Photo Credit: UN Photo
This week in 1963 was the culmination of a series of initiatives and marches across the US, “March on Washington,” which demanded access to voting and legal rights for all of America’s citizens. The most memorable highlight was Dr. Martin Luther King’s “I Have a Dream” speech, (August 28, 1963), in Washington where monuments memorialized the previous great struggles, from the American Revolution to the Civil War, which helped build the foundation for America’s political values. In the 1960’s, US Civil Rights leaders also made a direct appeal to the United Nations regarding the perceived failure of US institutions to respect fundamental human rights, including those enshrined within the UN Charter. (Read: “Legacy of Police on Black Violence pre & post Selma ‘Bloody Sunday’.” )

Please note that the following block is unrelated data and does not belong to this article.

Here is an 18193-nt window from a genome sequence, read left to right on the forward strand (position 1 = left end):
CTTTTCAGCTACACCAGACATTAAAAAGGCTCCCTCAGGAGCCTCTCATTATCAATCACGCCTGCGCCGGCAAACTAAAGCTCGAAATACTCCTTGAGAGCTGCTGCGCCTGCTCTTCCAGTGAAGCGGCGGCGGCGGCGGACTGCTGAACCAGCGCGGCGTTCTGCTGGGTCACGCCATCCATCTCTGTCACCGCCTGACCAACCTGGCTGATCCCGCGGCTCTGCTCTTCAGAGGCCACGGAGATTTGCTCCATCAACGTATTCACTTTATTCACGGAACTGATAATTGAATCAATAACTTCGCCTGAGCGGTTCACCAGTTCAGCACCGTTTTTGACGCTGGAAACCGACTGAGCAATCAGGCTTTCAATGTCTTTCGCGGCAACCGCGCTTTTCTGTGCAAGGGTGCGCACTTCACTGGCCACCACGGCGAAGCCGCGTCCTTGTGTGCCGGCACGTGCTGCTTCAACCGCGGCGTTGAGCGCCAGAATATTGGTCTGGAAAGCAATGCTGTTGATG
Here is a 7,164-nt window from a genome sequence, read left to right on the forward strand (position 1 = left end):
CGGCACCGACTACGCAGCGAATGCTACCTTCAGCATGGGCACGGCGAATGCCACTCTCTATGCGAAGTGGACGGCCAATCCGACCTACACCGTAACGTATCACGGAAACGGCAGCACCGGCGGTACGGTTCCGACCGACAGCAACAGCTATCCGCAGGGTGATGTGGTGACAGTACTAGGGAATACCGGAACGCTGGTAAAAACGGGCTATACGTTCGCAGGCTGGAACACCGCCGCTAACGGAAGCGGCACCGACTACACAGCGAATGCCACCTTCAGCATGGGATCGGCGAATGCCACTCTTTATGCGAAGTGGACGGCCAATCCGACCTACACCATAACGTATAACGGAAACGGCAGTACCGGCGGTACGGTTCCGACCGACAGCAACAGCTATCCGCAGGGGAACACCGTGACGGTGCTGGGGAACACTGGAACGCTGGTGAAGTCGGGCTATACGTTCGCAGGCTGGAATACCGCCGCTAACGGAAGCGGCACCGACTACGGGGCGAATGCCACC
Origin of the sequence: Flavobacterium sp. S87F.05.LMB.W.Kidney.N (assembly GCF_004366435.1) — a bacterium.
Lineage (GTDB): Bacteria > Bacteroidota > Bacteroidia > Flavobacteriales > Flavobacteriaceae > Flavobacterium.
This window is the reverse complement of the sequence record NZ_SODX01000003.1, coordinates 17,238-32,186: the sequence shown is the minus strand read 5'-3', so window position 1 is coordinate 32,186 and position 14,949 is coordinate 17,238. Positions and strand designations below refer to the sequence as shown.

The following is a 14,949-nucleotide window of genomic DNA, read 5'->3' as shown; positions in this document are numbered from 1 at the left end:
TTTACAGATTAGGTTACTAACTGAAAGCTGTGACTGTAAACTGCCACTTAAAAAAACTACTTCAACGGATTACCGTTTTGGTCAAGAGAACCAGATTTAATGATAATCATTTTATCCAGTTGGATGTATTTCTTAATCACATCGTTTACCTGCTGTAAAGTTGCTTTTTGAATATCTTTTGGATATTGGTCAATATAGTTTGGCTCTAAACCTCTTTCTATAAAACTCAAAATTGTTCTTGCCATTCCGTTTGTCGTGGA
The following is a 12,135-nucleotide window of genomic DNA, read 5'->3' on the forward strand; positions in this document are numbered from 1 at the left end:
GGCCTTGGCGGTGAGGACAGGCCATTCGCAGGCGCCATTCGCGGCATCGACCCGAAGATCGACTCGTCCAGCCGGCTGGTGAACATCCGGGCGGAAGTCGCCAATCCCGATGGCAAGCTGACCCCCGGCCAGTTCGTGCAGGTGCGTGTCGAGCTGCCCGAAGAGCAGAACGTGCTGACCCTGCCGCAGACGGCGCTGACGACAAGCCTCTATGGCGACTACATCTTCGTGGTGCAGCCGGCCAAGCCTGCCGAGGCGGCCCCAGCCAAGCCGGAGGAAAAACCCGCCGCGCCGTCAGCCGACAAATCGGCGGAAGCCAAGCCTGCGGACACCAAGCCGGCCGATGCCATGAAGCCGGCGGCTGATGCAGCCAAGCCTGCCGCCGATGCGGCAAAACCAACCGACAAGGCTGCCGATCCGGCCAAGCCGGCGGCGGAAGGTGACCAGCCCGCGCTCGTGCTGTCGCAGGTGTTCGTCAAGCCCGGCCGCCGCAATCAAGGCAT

In the above photograph dated December 4, 1964, Dr. Martin Luther King and wife Coretta Scott King are met at the UN by Dr. Ralph Johnson Bunche, a UN Special Adviser for Political Affairs. Dr. Bunche was also an American, a leader in the US Civil Rights movement including the March on Washington, Chair of Howard University Department of Political Affairs, and recipient of the Nobel Peace Prize in 1950 for his mediation efforts in the early stages of the Israel/Palestine conflict.
How far America has come before the above photo is undeniable, but we as Americans must expect it as something consistent with the values of the founding of this great country. America’s race relations have also come a long way since the 1960’s, but recent events would suggest that the journey cannot yet be called as complete. (See: “Does UN See US ‘Institutional Discrimination’ Post Ferguson“?)
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